Looming Nationwide Teachers’ Strike Over Cashless CBA as KUPPET NEC Meets
The Kenya Union of Post-Primary Education Teachers, Kuppet and the Kenya National Union of Teachers, Knut, have engaged in crucial negotiations with the Teachers Service Commission (TSC) over a new pay deal. The two gigantic teachers’ unions have engaged their employer in make-or-break talks to avert a potential strike that could cripple national examinations next month.
The trio signed the 2021-2025 collective bargaining agreement (CBA) last year, which gave no monetary benefits to members following the expiry of the previous one that was worth Sh54 billion.
According to the two unions, the economy has now improved. In a January 17 letter to TSC, Kuppet demanded a pay rise of at least 30 per cent and threatened to call a strike if TSC did not respond within 21 days. TSC responded to the notice by KUPPET on 20th January.
“The commission is interrogating the issues raised therein, we will respond thereafter,” said the legal, labour and industrial relations director at TSC, Cavin Anyuor through a letter to Kuppet Secretary-General Akelo Misori.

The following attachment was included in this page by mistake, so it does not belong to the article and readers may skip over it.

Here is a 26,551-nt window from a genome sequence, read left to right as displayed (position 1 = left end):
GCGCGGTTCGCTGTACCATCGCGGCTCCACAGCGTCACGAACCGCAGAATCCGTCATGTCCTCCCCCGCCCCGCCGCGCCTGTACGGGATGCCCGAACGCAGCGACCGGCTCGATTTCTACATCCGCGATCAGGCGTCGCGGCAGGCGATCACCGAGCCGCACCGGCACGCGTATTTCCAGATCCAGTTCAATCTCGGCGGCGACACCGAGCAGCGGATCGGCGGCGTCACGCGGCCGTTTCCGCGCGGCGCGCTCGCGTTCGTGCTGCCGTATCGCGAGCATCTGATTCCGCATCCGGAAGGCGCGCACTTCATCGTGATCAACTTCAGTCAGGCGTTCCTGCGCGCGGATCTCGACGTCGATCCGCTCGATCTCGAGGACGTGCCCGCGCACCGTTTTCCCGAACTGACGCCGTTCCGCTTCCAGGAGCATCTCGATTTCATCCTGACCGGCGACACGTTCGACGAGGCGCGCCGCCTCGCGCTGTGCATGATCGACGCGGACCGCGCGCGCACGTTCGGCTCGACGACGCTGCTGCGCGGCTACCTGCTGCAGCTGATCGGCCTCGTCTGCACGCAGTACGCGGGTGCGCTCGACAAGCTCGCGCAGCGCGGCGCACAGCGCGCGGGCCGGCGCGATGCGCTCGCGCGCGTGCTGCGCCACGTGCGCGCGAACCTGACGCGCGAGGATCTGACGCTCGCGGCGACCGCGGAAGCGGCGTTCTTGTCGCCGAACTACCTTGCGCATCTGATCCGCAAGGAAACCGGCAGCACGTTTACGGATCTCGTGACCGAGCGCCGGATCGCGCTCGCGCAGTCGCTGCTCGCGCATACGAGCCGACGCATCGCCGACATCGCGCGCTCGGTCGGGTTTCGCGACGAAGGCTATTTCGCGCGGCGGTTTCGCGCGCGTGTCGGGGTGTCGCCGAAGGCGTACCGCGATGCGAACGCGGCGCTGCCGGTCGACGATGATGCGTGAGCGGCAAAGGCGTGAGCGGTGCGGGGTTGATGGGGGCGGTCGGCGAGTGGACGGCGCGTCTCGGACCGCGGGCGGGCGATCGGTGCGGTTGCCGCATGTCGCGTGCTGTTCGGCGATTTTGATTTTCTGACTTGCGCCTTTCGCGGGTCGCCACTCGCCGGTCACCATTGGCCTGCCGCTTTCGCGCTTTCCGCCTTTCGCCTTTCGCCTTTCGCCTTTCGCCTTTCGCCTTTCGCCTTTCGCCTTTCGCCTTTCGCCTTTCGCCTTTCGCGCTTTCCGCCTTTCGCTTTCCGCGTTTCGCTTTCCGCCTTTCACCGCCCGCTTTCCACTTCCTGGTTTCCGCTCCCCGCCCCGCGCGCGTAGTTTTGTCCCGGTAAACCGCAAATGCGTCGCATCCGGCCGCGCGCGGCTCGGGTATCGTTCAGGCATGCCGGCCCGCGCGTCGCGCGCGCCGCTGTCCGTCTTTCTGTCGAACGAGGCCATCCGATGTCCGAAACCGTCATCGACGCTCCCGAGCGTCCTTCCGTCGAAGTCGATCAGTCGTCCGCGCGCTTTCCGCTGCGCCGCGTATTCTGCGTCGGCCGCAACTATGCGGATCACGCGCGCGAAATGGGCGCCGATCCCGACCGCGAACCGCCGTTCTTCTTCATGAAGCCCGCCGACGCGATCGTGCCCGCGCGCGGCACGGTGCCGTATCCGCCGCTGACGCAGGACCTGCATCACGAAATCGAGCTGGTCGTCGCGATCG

Kuppet’s National Executive Committee (NEC) met yesterday in Nairobi but details of what they discussed are yet to be made public. Reliable sources have however hinted that a nationwide strike was one of the solutions arrived at.
The Kenya Certificate of Primary Education, KCSE, has been programmed to begin on 7th March and end on 9th March while the Kenya Certificate of Secondary Education, KCPE, ia expected to run from 14th March 14 to 1st April. Apart from supervision of the examinations, teachers are also involved in marking.
Knut also seeks to renegotiate its CBA to introduce monetary benefits. They are pushing for a pay rise of between 15 and 20 per cent.
“There’s a lot of progress being made. We are doing well. Once we are there, we shall invite you and let you know,” said Knut secretary-general Collins Oyuu.
In its proposal, Kuppet wants the basic monthly salary of the lowest paid teacher to be raised from Sh34,955 to Sh59,425 and that of the highest paid increased from Sh118,242 to Sh153,715. It also wants an increase in the commuter allowance from Sh5,000 to Sh8,500 for the lower cadre teachers and Sh16,000 to Sh20,000 for the highest paid tutors.
If their demands go through, Kuppet members who qualify for hardship allowance will see it increased from Sh10,900 to Sh16,350 for the lowest paid teacher and Sh38,100 to Sh57,150 for the top earners.
Kuppet has also proposed a new risk allowance for science teachers that it wants to range between Sh5,465 and Sh30,587.
However, an analysis of the 2022 Budget Policy Statement (BPS) for the education sector has not factored in an allocation for teachers’ pay rise.
This will be bad news for teachers who hoped that TSC might offer them a new CBA. The issue of renegotiating the CBA was not discussed when TSC boss Nancy Macharia appeared before the parliamentary committee last week to discuss their budget proposals.